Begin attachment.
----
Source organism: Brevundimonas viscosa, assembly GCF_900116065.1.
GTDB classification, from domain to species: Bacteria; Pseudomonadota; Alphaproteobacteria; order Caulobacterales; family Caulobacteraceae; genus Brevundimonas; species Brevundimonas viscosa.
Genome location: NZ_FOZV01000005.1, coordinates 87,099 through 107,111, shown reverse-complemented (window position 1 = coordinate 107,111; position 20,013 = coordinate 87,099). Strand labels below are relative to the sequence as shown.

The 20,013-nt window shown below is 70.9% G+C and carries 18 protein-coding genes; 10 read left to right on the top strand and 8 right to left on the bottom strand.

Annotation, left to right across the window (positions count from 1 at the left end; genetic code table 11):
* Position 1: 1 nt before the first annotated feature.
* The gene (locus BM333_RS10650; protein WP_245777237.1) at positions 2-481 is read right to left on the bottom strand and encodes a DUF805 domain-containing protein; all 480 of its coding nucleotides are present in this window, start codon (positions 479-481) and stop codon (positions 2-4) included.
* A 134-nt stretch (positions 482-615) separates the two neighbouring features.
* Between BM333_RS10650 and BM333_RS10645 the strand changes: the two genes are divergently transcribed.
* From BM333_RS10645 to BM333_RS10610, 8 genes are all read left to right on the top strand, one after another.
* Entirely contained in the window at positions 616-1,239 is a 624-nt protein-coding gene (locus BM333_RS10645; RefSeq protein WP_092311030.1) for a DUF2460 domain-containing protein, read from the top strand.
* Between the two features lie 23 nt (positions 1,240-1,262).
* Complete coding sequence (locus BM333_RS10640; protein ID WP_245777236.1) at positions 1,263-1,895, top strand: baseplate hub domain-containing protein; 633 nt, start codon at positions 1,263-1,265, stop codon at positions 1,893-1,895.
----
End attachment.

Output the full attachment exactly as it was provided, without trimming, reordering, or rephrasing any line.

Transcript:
Source organism: Brevundimonas viscosa, assembly GCF_900116065.1.
GTDB classification, from domain to species: Bacteria; Pseudomonadota; Alphaproteobacteria; order Caulobacterales; family Caulobacteraceae; genus Brevundimonas; species Brevundimonas viscosa.
Genome location: NZ_FOZV01000005.1, coordinates 87,099 through 107,111, shown reverse-complemented (window position 1 = coordinate 107,111; position 20,013 = coordinate 87,099). Strand labels below are relative to the sequence as shown.

The 20,013-nt window shown below is 70.9% G+C and carries 18 protein-coding genes; 10 read left to right on the top strand and 8 right to left on the bottom strand.

Annotation, left to right across the window (positions count from 1 at the left end; genetic code table 11):
* Position 1: 1 nt before the first annotated feature.
* The gene (locus BM333_RS10650; protein WP_245777237.1) at positions 2-481 is read right to left on the bottom strand and encodes a DUF805 domain-containing protein; all 480 of its coding nucleotides are present in this window, start codon (positions 479-481) and stop codon (positions 2-4) included.
* A 134-nt stretch (positions 482-615) separates the two neighbouring features.
* Between BM333_RS10650 and BM333_RS10645 the strand changes: the two genes are divergently transcribed.
* From BM333_RS10645 to BM333_RS10610, 8 genes are all read left to right on the top strand, one after another.
* Entirely contained in the window at positions 616-1,239 is a 624-nt protein-coding gene (locus BM333_RS10645; RefSeq protein WP_092311030.1) for a DUF2460 domain-containing protein, read from the top strand.
* Between the two features lie 23 nt (positions 1,240-1,262).
* Complete coding sequence (locus BM333_RS10640; protein ID WP_245777236.1) at positions 1,263-1,895, top strand: baseplate hub domain-containing protein; 633 nt, start codon at positions 1,263-1,265, stop codon at positions 1,893-1,895.